Puerto Bories, near Puerto Natales, Patagonia, Chile
A fast five-minue drive from Puerto Natales, the launch-town for tourists bound for Torres del Paine National Park, The Singular Patagonia is an excellent alternative for travelers seeking to also know the local culture and other attractions outside the park.
On my trip to The Singular to do this review, the hotel loaded me down with info to help inform my impressions of this stunning new addition to Chile’s hotels. One such document,” Ten Reasons to Discover Patagonia with the Singular,” gave several strong arguments in favor of the hotel. Maybe the most compelling reason stated there? “Best of Both Worlds” – which they define as combining through The Singular the possibility to visit both the extraordinary Torres del Paine park and the authentic Patagonia culture and other notable destinations in the area outside of the park.
But perhaps the most singular reason that makes this hotel different from any other I have ever come across in Chile is that it is actually a historic, tourist destination in its own right.
The Singular is built on and around a 1915 cold storage plant for processing and exporting frozen meat and wool. After more than 70 years, the Frigorifo Puerto Bories plant closed down and in 1996 was declared a national monument. As Nicolas Sahli, the executive director and owner of The Singular tells it, this plant played an integral part in boosting the sheep farming industry in the region that his own great-grandfather several generations ago, Jose Menendez, helped establish. This industry now informs the cultural identity of Patagonia almost as much as the towering peaks in Torres del Paine.
“History is important to our concept in all of our hotels,” says Sahli, who also has a Singular hotel in the downtown Lastarria neighborhood in Santiago. “We want the architecture and design of our hotels to not just honor local history and culture, but add to it and at the same time respect the natural environment around us.”
The immersion with local history begins the minute you pull into the tin roof-covered parking lot that is made up of the remnants of an old slaughterhouse. It is just the first sign of the hotel’s genuine attention to preserving the site’s past while allowing the future a luxurious point of entry. Then, after going down a funicular elevator to reach the hotel lobby below, you are in the middle of the restored former sheep processing plant/museum itself; the 54 guest rooms and 3 suites are in a new, adjoining wing.
If the insides of an old sheep processing plant are an unconventional front and center for the hotel, the modern wing of rooms built for The Singular Patagonia also feature an uncommon design for a 5-star luxury hotel. This two-story wing keeps to the factory theme, with industrial-looking stainless steel walls along long corridors in which all the rooms are to one side to take advantage of a priceless view of the Last Hope Fjord. While it is a mini-hike for the unfortunate guest with a room at the far end of the corridors, the logic behind this design is that it also affords unusually large rooms for all: each of the guest rooms are a generous 500 square feet while the suites are 770 square feet. Inside the rooms, guests are rewarded with handsome Victorian-style furniture finely handcrafted by the Southeast Asia-based Theodore Alexander company. And the beds are supremely comfortable while facing the tremendous Patagonian vistas through a full-sized glass plate window. The result: one of the best hotel rooms I have had the pleasure to stay at.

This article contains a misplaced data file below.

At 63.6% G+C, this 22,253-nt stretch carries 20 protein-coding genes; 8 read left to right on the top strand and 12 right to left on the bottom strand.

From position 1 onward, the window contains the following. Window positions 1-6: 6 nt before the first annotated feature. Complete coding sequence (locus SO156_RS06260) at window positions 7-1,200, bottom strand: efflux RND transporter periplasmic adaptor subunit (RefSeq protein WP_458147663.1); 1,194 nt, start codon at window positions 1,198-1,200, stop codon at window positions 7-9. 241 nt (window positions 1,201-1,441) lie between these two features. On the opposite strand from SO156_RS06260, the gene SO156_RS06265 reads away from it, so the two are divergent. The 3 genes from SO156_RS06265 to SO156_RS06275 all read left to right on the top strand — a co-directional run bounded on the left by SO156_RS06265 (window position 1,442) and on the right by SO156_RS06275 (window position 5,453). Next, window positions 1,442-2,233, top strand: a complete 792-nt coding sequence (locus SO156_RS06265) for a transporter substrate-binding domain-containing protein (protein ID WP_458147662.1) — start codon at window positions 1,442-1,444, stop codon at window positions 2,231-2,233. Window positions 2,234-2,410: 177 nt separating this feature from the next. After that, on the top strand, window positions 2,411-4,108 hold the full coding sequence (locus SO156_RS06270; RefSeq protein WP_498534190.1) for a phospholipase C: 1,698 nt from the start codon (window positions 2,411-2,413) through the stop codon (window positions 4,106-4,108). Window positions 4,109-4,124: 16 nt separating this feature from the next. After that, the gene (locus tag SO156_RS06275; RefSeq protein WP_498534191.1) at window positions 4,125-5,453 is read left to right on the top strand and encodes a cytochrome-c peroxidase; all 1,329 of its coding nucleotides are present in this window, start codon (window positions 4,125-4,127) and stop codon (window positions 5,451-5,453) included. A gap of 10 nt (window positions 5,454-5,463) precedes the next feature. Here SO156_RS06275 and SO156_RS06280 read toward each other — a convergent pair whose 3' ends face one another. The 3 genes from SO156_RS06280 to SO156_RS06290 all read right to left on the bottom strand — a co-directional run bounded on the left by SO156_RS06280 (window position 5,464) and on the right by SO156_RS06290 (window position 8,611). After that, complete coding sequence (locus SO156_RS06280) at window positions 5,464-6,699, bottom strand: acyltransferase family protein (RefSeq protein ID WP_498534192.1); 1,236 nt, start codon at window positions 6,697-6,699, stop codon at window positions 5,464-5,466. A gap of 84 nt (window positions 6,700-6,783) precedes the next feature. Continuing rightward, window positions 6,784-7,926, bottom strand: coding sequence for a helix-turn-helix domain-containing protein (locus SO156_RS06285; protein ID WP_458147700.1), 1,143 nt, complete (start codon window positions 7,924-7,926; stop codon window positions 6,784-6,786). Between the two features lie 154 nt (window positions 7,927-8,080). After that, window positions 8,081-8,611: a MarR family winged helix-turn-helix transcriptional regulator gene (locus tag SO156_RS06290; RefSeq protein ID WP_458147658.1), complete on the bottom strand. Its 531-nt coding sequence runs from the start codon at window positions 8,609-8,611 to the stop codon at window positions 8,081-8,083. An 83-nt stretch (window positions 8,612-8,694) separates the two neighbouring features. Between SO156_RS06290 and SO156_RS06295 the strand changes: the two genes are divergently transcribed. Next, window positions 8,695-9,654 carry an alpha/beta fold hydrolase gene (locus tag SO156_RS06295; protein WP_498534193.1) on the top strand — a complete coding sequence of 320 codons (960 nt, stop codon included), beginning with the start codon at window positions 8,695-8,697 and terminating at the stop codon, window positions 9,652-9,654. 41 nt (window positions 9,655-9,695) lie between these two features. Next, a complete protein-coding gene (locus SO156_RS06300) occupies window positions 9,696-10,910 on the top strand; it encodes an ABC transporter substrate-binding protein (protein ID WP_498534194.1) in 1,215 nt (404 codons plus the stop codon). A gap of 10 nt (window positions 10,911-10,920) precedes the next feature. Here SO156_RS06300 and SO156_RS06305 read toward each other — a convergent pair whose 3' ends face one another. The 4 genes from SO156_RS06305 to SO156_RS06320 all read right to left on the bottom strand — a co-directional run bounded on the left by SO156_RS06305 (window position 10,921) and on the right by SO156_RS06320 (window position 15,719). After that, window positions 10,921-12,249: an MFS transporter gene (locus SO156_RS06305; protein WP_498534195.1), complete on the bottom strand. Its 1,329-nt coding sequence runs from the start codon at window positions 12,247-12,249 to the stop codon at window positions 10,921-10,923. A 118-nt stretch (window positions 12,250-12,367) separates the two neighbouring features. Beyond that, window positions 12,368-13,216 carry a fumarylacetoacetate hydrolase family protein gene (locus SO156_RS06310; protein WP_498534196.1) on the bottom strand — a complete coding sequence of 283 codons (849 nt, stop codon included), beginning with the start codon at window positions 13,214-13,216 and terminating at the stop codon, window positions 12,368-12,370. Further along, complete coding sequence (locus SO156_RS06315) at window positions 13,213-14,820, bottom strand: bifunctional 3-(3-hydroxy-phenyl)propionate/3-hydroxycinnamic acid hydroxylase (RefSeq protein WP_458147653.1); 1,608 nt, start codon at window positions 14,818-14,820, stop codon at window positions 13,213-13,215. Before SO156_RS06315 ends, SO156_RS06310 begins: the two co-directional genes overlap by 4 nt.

The hotel’s restaurant also does not disappoint. The French chef and his kitchen use local ingredients to make delicious Chilean dishes and tempting desserts. On my first night, I had a memorable meal of Patagonian lamb with an exceptional, award-winning Chilean Syrah wine from Vina Tabali. The hotel offers two rates: a bed and breakfast plan, and a full board plan with three meals and your choice of daily excursions. The approximately $200-$300 difference in prices, depending on the time of year, are likely worth the extra expense for the possibility to partake in one of the 20 varied activities on offer.
For me, the best excursion was a trip through the windswept Patagonian fjords on a high speed boat that included a hike and picnic lunch at Glacier Serrano in Bernardo O’Higgins National Park. The boat belongs to the hotel, and actually departs from the hotel’s own pier. Some other trips include horseback riding, kayaking and hikes in Torres del Paine.
The Singular Patagonia is an original, with a concept that is very different from the increasingly competitive array of hotels both inside and around Chile’s star destination, Torres del Paine. For its creativity and high-quality facilities, this is a great new addition to Patagonia travel and most definitely gets a hearty two thumbs up.
Web Address: www.thesingular.com/puertobories
Total Number of Rooms: 57
Published rates: $520 to $1,820 BB or full board with activities.
Review and photos by Jimmy Langman.
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